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Core i7-4770K: Haswell's Performance, Previewed

Results: HD Graphics 4600 In Skyrim And WoW

Despite the early nature of our hardware and software, it’s likely that you still won’t be able to game comfortably at 1920x1080 on an HD Graphics 4600-equipped processor. A title like Skyrim will probably be accessible at 1366x768, even on a lower-end chip than the Core i7-4770K. An almost-30% speed-up is certainly commendable, particularly from a 25% increase in graphics resources (plus some frequency) compared to Ivy Bridge’s GT2.

Nevertheless, the Trinity-based A10-5800K currently looks faster still, achieving more than 45 FPS at 1920x1080 in this same test.

Although WoW is commonly derided for its age and cartoonish graphics, it remains a popular title. And the Core i7-3770K handles it pretty well at 1366x768, averaging almost 70 FPS. Our Core i7-4770K sample is about 16% quicker at the same resolution, easily qualifying as playable.

It’d even appear to do pretty well at 1920x1080, though we’ll caution that the experience is far less pleasant than a sustained 50 FPS. And this is taken from a flight path in Pandaria. You’d be completely slammed in a raid situation. AMD's A10-5800K, averaging more than 60 FPS at 1920x1080, is currently much more playable.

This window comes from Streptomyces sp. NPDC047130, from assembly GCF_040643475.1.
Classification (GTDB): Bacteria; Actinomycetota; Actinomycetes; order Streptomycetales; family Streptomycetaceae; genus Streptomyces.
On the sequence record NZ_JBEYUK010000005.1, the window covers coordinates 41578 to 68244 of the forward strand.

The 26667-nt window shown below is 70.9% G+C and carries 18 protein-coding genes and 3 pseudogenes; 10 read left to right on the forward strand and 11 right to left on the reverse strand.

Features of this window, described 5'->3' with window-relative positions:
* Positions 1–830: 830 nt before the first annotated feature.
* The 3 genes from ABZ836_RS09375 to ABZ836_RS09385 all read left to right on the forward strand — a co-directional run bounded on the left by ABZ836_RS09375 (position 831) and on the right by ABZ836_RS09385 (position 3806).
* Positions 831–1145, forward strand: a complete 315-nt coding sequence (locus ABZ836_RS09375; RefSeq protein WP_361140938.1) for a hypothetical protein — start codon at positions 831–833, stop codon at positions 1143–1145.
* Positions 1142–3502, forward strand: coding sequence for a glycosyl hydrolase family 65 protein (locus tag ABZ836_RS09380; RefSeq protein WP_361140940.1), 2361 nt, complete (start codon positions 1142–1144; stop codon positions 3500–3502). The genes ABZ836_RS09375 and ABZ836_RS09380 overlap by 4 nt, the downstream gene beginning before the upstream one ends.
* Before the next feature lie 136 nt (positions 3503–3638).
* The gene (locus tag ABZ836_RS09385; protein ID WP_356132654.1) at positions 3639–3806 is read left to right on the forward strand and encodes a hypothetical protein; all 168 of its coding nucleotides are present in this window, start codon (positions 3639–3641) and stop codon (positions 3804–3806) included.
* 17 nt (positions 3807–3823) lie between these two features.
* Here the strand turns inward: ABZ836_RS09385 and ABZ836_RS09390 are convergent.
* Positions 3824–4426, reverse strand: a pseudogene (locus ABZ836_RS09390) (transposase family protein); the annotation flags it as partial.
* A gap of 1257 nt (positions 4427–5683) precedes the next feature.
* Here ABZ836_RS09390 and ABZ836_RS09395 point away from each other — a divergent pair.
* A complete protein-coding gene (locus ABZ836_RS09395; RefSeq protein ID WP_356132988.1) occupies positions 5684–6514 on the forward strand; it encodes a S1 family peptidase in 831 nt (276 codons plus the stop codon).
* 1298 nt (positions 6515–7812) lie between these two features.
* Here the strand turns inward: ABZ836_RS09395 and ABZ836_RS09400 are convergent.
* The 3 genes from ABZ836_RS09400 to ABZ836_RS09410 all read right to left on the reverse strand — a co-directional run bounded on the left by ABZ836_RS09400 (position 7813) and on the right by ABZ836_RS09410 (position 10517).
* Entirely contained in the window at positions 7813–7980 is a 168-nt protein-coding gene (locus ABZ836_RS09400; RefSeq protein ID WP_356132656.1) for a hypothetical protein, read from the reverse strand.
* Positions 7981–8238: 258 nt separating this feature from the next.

A Little Context On Graphics

How will these results affect our next comparison between Intel’s CPUs and AMD’s Richland-based APUs? The first thing we have to remember is that Core i7-4770K will likely be a $300+ processor (and that most enthusiasts who buy one will use discrete graphics, rather than on-die). So, while it’d appear that Haswell’s GT2 implementation could get Intel close to Trinity's performance, at least in traditionally platform-bound games like Skyrim and WoW, remember that price-competitive models won’t be as fast as our -4770K.

I want to wait for Intel's final silicon and drivers before putting AMD into the same charts as Haswell-based chips, but based on the numbers I've been running, it appears likely that processors equipped with GT2 will come up short against AMD's fastest APUs on the desktop.

Almost certainly, however, a (mobile) part with twice as many execution units and 128 MB of L4/eDRAM at 1.2 GHz would blow Trinity out of the water in games. A comparison to Richland probably won't change much there. And we'll likely need to wait until 2014 to see how Kaveri affects AMD's position.

Chris Angelini is an Editor Emeritus at Tom's Hardware US. He edits hardware reviews and covers high-profile CPU and GPU launches.